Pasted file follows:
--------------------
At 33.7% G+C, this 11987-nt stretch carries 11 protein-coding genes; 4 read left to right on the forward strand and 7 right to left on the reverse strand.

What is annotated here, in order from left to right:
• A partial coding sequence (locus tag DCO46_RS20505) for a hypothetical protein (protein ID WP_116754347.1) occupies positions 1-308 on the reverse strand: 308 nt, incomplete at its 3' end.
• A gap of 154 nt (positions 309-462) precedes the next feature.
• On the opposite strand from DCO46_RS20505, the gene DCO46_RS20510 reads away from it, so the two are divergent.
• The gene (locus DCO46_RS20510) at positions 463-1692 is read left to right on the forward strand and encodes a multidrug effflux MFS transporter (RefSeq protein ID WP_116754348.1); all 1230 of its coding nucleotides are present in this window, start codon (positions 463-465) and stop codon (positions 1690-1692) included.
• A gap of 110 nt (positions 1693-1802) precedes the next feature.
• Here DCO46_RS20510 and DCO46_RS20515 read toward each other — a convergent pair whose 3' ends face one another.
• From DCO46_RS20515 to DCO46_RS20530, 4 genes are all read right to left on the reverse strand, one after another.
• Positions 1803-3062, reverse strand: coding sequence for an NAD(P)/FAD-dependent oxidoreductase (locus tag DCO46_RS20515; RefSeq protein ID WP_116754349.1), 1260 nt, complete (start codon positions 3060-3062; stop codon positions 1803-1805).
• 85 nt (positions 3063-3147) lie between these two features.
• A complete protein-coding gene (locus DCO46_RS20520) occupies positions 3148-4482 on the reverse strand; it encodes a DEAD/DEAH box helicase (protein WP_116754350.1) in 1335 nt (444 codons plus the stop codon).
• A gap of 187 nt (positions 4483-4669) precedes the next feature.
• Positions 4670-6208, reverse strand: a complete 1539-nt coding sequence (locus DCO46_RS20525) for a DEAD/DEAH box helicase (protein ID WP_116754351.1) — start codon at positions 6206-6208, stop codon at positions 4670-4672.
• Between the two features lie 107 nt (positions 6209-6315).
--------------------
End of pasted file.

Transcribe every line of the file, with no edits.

At 33.7% G+C, this 11987-nt stretch carries 11 protein-coding genes; 4 read left to right on the forward strand and 7 right to left on the reverse strand.

What is annotated here, in order from left to right:
• A partial coding sequence (locus tag DCO46_RS20505) for a hypothetical protein (protein ID WP_116754347.1) occupies positions 1-308 on the reverse strand: 308 nt, incomplete at its 3' end.
• A gap of 154 nt (positions 309-462) precedes the next feature.
• On the opposite strand from DCO46_RS20505, the gene DCO46_RS20510 reads away from it, so the two are divergent.
• The gene (locus DCO46_RS20510) at positions 463-1692 is read left to right on the forward strand and encodes a multidrug effflux MFS transporter (RefSeq protein ID WP_116754348.1); all 1230 of its coding nucleotides are present in this window, start codon (positions 463-465) and stop codon (positions 1690-1692) included.
• A gap of 110 nt (positions 1693-1802) precedes the next feature.
• Here DCO46_RS20510 and DCO46_RS20515 read toward each other — a convergent pair whose 3' ends face one another.
• From DCO46_RS20515 to DCO46_RS20530, 4 genes are all read right to left on the reverse strand, one after another.
• Positions 1803-3062, reverse strand: coding sequence for an NAD(P)/FAD-dependent oxidoreductase (locus tag DCO46_RS20515; RefSeq protein ID WP_116754349.1), 1260 nt, complete (start codon positions 3060-3062; stop codon positions 1803-1805).
• 85 nt (positions 3063-3147) lie between these two features.
• A complete protein-coding gene (locus DCO46_RS20520) occupies positions 3148-4482 on the reverse strand; it encodes a DEAD/DEAH box helicase (protein WP_116754350.1) in 1335 nt (444 codons plus the stop codon).
• A gap of 187 nt (positions 4483-4669) precedes the next feature.
• Positions 4670-6208, reverse strand: a complete 1539-nt coding sequence (locus DCO46_RS20525) for a DEAD/DEAH box helicase (protein ID WP_116754351.1) — start codon at positions 6206-6208, stop codon at positions 4670-4672.
• Between the two features lie 107 nt (positions 6209-6315).